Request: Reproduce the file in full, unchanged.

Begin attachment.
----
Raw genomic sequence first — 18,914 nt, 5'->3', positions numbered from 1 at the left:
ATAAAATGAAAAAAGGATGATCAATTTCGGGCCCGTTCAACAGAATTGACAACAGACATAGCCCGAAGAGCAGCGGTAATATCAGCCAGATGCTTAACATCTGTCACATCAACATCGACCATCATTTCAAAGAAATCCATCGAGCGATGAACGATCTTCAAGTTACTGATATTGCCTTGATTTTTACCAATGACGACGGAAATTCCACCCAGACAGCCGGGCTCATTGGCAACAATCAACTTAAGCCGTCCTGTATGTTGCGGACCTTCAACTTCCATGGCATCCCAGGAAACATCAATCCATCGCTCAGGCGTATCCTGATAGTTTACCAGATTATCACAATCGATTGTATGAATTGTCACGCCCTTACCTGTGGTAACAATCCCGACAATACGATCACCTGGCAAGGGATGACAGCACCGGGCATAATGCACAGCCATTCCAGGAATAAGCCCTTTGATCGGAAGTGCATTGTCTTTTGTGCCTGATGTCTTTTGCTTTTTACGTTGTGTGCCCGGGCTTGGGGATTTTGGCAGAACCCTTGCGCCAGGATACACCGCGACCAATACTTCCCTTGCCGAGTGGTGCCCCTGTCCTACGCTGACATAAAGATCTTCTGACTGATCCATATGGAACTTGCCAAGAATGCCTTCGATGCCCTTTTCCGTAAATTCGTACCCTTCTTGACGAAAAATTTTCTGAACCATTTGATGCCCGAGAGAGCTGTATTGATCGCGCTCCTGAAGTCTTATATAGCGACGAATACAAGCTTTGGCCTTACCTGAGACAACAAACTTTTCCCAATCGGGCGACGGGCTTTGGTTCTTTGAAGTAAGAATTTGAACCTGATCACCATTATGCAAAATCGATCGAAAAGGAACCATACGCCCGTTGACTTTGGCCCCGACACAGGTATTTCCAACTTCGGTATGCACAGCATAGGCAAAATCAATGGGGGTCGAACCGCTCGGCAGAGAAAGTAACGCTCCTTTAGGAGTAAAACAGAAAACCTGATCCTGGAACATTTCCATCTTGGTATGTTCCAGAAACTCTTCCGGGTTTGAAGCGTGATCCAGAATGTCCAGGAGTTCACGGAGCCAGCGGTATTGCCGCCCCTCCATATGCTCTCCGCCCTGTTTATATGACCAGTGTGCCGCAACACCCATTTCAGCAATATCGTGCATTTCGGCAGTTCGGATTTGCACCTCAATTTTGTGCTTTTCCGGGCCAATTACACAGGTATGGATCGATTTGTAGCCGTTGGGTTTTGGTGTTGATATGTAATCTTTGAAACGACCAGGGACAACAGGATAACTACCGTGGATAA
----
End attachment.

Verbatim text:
Raw genomic sequence first — 18,914 nt, 5'->3', positions numbered from 1 at the left:
ATAAAATGAAAAAAGGATGATCAATTTCGGGCCCGTTCAACAGAATTGACAACAGACATAGCCCGAAGAGCAGCGGTAATATCAGCCAGATGCTTAACATCTGTCACATCAACATCGACCATCATTTCAAAGAAATCCATCGAGCGATGAACGATCTTCAAGTTACTGATATTGCCTTGATTTTTACCAATGACGACGGAAATTCCACCCAGACAGCCGGGCTCATTGGCAACAATCAACTTAAGCCGTCCTGTATGTTGCGGACCTTCAACTTCCATGGCATCCCAGGAAACATCAATCCATCGCTCAGGCGTATCCTGATAGTTTACCAGATTATCACAATCGATTGTATGAATTGTCACGCCCTTACCTGTGGTAACAATCCCGACAATACGATCACCTGGCAAGGGATGACAGCACCGGGCATAATGCACAGCCATTCCAGGAATAAGCCCTTTGATCGGAAGTGCATTGTCTTTTGTGCCTGATGTCTTTTGCTTTTTACGTTGTGTGCCCGGGCTTGGGGATTTTGGCAGAACCCTTGCGCCAGGATACACCGCGACCAATACTTCCCTTGCCGAGTGGTGCCCCTGTCCTACGCTGACATAAAGATCTTCTGACTGATCCATATGGAACTTGCCAAGAATGCCTTCGATGCCCTTTTCCGTAAATTCGTACCCTTCTTGACGAAAAATTTTCTGAACCATTTGATGCCCGAGAGAGCTGTATTGATCGCGCTCCTGAAGTCTTATATAGCGACGAATACAAGCTTTGGCCTTACCTGAGACAACAAACTTTTCCCAATCGGGCGACGGGCTTTGGTTCTTTGAAGTAAGAATTTGAACCTGATCACCATTATGCAAAATCGATCGAAAAGGAACCATACGCCCGTTGACTTTGGCCCCGACACAGGTATTTCCAACTTCGGTATGCACAGCATAGGCAAAATCAATGGGGGTCGAACCGCTCGGCAGAGAAAGTAACGCTCCTTTAGGAGTAAAACAGAAAACCTGATCCTGGAACATTTCCATCTTGGTATGTTCCAGAAACTCTTCCGGGTTTGAAGCGTGATCCAGAATGTCCAGGAGTTCACGGAGCCAGCGGTATTGCCGCCCCTCCATATGCTCTCCGCCCTGTTTATATGACCAGTGTGCCGCAACACCCATTTCAGCAATATCGTGCATTTCGGCAGTTCGGATTTGCACCTCAATTTTGTGCTTTTCCGGGCCAATTACACAGGTATGGATCGATTTGTAGCCGTTGGGTTTTGGTGTTGATATGTAATCTTTGAAACGACCAGGGACAACAGGATAACTACCGTGGATAA